EAGLE RIVER, Wisconsin — Aaron Nowak, owner of Timber Valley LLC, takes on all jobs related to timber management. With a fulltime forester, Ben Parsons, on staff, the company can offer landowners state-of-the art advice on the best way to sustain a natural resource and realize a profit.
From road building to trucking, Timber Valley handles all aspects of cutting and moving logs to market. Softwood and hardwood species, private, county, state and federal land all fall within the broad scope of the work the company does. Versatility is a must.
Ponsse North America, Inc. is the manufacturer on which Aaron has relied since the inception of his company in 2002. The reason for the 15-year association is simple: He gets the predictable results he wants.
“High production is nice, but I want consistency,” said Aaron. “And that’s what Ponsse gives me.”
In service currently at Timber Valley are a PONSSE Ergo harvester, operated by Mark Willis, and a PONSSE Buffalo forwarder, operated by Jake Skolasinski. The company also owns a PONSSE Elk forwarder. Aaron relies on the faithful, hard work of both his men and his machines. The machines are run by skilled operators and perform well in the field. In addition, Aaron also appreciates that they are backed up by a team of Ponsse professionals.
“I really can’t say enough about the service department or the parts department [at Ponsse],” said Aaron. “They’re really, really good.”
The Ponsse machines can meet stringent expectations for loggers in the Badger State. “Since there’s a lot of restrictions in Wisconsin, [Ponsse is a good match],” said Aaron. Environmentally-friendly features of Ponsse machines include low ground pressure and the simultaneous ability to navigate across much steep and rough terrain. “They’re well suited in everything.”
Sure and steady, the Ponsse machines get high marks from Aaron because he can rely on them to perform in a wide variety of settings – and be consistent. Spring breakup of saturated substrate is the only thing that causes Aaron’s team to pause, and even in spring there are sometimes places where work can continue.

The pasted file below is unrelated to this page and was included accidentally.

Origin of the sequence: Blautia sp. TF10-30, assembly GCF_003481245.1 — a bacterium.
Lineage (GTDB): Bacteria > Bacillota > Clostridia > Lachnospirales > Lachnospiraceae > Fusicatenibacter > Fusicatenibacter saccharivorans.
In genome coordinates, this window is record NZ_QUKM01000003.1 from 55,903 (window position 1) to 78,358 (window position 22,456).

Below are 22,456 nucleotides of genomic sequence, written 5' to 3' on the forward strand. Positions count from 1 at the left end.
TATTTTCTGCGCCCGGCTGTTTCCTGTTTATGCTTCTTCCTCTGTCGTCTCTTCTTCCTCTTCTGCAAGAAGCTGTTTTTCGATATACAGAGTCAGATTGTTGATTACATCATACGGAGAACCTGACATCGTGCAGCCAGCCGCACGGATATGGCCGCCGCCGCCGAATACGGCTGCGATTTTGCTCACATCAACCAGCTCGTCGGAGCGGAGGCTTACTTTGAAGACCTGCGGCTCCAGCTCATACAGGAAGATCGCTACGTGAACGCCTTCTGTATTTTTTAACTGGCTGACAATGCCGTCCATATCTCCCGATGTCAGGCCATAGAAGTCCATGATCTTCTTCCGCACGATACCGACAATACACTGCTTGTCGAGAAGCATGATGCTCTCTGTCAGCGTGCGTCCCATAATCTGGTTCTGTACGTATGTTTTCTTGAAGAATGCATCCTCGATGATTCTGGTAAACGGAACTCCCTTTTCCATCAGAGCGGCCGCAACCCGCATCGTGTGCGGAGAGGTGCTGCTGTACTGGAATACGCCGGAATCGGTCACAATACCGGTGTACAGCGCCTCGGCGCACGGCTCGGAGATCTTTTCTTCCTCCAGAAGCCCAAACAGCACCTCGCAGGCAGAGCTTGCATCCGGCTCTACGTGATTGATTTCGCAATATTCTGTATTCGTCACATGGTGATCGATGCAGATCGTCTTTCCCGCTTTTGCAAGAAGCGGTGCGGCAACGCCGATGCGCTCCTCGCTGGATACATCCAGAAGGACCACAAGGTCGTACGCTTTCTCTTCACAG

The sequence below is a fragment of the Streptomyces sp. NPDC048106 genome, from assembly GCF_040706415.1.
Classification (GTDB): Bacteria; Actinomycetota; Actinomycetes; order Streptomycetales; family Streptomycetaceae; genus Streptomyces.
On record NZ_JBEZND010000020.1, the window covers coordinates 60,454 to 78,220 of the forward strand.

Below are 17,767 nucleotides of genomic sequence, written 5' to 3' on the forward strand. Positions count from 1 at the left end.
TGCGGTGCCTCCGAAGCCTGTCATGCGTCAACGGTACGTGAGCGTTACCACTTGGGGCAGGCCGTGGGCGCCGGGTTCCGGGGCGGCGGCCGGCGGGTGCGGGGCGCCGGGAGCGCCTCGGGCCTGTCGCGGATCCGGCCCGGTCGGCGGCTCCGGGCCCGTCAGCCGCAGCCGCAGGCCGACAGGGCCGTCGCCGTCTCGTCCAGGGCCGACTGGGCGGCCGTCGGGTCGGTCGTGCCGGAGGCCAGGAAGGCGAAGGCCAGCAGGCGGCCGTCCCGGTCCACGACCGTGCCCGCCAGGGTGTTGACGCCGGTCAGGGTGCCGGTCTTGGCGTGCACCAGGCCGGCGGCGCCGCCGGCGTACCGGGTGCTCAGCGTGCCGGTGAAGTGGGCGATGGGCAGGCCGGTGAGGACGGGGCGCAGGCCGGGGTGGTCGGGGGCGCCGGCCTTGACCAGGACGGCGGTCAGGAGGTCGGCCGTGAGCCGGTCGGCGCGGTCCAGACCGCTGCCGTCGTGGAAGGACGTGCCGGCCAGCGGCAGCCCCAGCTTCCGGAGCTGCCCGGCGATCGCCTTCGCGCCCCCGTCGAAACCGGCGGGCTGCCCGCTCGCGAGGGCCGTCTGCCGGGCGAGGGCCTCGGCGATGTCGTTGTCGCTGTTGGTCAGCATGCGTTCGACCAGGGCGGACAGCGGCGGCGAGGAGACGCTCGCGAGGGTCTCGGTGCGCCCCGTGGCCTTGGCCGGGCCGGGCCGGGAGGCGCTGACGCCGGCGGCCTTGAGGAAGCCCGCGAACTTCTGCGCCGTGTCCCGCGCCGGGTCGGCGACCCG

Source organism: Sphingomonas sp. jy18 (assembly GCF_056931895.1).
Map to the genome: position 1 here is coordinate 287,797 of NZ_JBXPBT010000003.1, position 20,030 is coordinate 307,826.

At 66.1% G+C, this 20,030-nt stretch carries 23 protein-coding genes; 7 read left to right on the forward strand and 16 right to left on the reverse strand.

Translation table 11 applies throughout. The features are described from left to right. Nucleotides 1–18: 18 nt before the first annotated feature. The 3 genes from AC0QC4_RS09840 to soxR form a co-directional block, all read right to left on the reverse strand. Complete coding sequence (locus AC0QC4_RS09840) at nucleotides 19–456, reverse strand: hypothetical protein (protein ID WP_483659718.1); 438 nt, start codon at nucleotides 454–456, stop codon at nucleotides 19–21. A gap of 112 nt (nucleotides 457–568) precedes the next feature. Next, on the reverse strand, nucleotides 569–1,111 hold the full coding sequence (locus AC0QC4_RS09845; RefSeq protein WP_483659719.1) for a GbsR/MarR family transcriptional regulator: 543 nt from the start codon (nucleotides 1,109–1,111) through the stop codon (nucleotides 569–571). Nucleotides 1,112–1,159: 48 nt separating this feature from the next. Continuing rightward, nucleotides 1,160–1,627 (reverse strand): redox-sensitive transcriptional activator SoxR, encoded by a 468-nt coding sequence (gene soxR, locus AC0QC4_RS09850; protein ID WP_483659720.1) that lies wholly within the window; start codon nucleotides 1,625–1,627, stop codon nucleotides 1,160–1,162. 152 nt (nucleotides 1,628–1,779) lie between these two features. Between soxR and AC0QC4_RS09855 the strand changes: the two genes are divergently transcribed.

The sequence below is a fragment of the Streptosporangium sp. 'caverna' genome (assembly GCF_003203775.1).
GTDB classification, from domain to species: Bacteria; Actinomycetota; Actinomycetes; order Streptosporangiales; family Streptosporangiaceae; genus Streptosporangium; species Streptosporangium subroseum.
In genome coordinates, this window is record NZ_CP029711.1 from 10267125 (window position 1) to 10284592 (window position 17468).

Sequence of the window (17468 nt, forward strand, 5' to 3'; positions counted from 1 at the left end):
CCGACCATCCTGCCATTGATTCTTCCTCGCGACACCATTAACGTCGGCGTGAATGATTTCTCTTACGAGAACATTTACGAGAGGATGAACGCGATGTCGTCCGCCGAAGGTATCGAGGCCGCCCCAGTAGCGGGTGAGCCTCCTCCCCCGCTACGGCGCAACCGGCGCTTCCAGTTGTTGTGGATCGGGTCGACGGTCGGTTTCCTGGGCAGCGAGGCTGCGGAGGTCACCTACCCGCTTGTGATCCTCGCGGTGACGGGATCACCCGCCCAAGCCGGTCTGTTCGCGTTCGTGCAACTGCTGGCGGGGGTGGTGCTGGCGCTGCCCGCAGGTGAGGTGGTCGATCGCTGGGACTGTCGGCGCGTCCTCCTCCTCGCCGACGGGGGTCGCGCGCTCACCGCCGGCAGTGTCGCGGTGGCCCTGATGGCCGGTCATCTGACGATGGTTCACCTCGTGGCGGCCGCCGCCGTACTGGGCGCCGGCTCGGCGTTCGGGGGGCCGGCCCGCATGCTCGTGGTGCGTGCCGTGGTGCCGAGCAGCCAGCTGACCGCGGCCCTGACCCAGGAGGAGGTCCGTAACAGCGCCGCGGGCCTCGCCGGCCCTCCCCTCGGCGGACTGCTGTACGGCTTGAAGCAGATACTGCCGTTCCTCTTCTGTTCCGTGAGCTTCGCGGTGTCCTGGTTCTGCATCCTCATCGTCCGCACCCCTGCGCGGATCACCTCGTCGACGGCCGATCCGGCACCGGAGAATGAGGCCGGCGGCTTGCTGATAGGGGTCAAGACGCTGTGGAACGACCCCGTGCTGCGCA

Logging within a 150-mile radius of its home base in Eagle River, Wisconsin, Timber Valley takes working in snow as just part of the routine. Tracks are used on the wheeled Ponsse machines in winter.
Eagle River is a town of 1400 residents in Vilas County, Wis. Vilas County borders the Upper Peninsula of Michigan.
Customers that buy saw logs, pulp and bolts from Timber Valley are also within a 150-mile radius of Eagle River, a town that is gateway to year-round recreational areas.
Aaron was 21 years old when he started his business. He had significant experience in logging and especially in cut-to-length. After high school, he worked for his father and then for his uncle, loggers both. Aaron then got a job as a trainer for Ponsse. He was based in Wisconsin, but his work took him to varied places as he introduced operators to machines — and many times to CTL methods as well.
“When [CTL] machinery was just getting started, I was already a veteran of CTL,” said Aaron. “Harvesters are all I’ve used.” Besides Ponsse, he has operated TimberPro and John Deere machines.
Good things can be said about all good machines, explained Aaron, adding he has great respect for many types of harvesters. “The area we’re in, it works really well to use Ponsse.”
A bonus to the performance of the Ponsse machines is supportive friendly and at-the-ready service. “They bend over backwards,” said Aaron of the Ponsse team. Whether providing help via the phone or making a weekend trip to give immediate attention to an issue, the Ponsse team proves its thorough understanding of the needs of its customers.
In addition to the Ponsse machines, Aaron owns two Cat dozers — a D3 and a D4, and a Hitachi excavator, which are used in road building. He also owns a TimberPro. He buys from Fabick Cat and Nortrax, both of which have many dealerships in Wisconsin, and he buys from Woodland Equipment in Iron River, Mich.
Two Western Star tractors, one International tractor and one Peterbilt tractor make up the fleet at Timber Valley. Aaron also contracts for some hauling.